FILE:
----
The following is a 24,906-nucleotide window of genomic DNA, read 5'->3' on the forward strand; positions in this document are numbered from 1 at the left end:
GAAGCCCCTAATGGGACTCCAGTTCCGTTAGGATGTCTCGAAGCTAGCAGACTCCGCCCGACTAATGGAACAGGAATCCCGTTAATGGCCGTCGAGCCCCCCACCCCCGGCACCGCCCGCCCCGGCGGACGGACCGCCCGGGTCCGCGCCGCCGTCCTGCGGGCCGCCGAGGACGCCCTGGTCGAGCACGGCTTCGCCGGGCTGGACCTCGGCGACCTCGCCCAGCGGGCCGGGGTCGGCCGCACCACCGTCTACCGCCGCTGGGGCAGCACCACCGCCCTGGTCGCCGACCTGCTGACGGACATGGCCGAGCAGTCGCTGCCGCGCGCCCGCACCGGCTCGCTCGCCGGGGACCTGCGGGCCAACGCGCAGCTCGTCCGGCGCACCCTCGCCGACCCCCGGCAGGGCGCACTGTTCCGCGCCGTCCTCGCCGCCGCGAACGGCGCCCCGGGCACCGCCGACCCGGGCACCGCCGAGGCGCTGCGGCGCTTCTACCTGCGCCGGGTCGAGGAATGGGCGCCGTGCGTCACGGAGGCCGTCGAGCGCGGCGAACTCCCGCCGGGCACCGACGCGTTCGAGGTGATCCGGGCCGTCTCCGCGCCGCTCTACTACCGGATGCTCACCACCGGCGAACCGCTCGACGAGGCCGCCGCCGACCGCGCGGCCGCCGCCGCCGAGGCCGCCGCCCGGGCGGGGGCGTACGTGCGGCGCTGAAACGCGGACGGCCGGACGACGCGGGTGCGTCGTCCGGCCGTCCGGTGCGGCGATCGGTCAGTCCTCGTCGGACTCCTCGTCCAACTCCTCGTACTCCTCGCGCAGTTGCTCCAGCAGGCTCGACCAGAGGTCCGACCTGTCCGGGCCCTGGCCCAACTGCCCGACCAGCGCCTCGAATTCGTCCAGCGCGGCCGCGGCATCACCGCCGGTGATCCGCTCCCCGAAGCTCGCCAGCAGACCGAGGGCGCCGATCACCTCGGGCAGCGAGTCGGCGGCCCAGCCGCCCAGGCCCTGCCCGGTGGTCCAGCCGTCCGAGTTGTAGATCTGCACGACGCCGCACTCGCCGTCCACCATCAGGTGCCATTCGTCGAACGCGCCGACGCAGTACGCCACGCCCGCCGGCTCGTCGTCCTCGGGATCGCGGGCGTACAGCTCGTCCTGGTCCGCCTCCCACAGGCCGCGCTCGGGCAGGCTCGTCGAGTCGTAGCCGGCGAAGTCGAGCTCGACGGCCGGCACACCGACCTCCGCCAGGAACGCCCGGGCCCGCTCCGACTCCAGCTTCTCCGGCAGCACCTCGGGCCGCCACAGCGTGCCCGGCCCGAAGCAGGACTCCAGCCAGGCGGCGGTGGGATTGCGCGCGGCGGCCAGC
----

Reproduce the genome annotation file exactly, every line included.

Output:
The following is a 24,906-nucleotide window of genomic DNA, read 5'->3' on the forward strand; positions in this document are numbered from 1 at the left end:
GAAGCCCCTAATGGGACTCCAGTTCCGTTAGGATGTCTCGAAGCTAGCAGACTCCGCCCGACTAATGGAACAGGAATCCCGTTAATGGCCGTCGAGCCCCCCACCCCCGGCACCGCCCGCCCCGGCGGACGGACCGCCCGGGTCCGCGCCGCCGTCCTGCGGGCCGCCGAGGACGCCCTGGTCGAGCACGGCTTCGCCGGGCTGGACCTCGGCGACCTCGCCCAGCGGGCCGGGGTCGGCCGCACCACCGTCTACCGCCGCTGGGGCAGCACCACCGCCCTGGTCGCCGACCTGCTGACGGACATGGCCGAGCAGTCGCTGCCGCGCGCCCGCACCGGCTCGCTCGCCGGGGACCTGCGGGCCAACGCGCAGCTCGTCCGGCGCACCCTCGCCGACCCCCGGCAGGGCGCACTGTTCCGCGCCGTCCTCGCCGCCGCGAACGGCGCCCCGGGCACCGCCGACCCGGGCACCGCCGAGGCGCTGCGGCGCTTCTACCTGCGCCGGGTCGAGGAATGGGCGCCGTGCGTCACGGAGGCCGTCGAGCGCGGCGAACTCCCGCCGGGCACCGACGCGTTCGAGGTGATCCGGGCCGTCTCCGCGCCGCTCTACTACCGGATGCTCACCACCGGCGAACCGCTCGACGAGGCCGCCGCCGACCGCGCGGCCGCCGCCGCCGAGGCCGCCGCCCGGGCGGGGGCGTACGTGCGGCGCTGAAACGCGGACGGCCGGACGACGCGGGTGCGTCGTCCGGCCGTCCGGTGCGGCGATCGGTCAGTCCTCGTCGGACTCCTCGTCCAACTCCTCGTACTCCTCGCGCAGTTGCTCCAGCAGGCTCGACCAGAGGTCCGACCTGTCCGGGCCCTGGCCCAACTGCCCGACCAGCGCCTCGAATTCGTCCAGCGCGGCCGCGGCATCACCGCCGGTGATCCGCTCCCCGAAGCTCGCCAGCAGACCGAGGGCGCCGATCACCTCGGGCAGCGAGTCGGCGGCCCAGCCGCCCAGGCCCTGCCCGGTGGTCCAGCCGTCCGAGTTGTAGATCTGCACGACGCCGCACTCGCCGTCCACCATCAGGTGCCATTCGTCGAACGCGCCGACGCAGTACGCCACGCCCGCCGGCTCGTCGTCCTCGGGATCGCGGGCGTACAGCTCGTCCTGGTCCGCCTCCCACAGGCCGCGCTCGGGCAGGCTCGTCGAGTCGTAGCCGGCGAAGTCGAGCTCGACGGCCGGCACACCGACCTCCGCCAGGAACGCCCGGGCCCGCTCCGACTCCAGCTTCTCCGGCAGCACCTCGGGCCGCCACAGCGTGCCCGGCCCGAAGCAGGACTCCAGCCAGGCGGCGGTGGGATTGCGCGCGGCGGCCAGC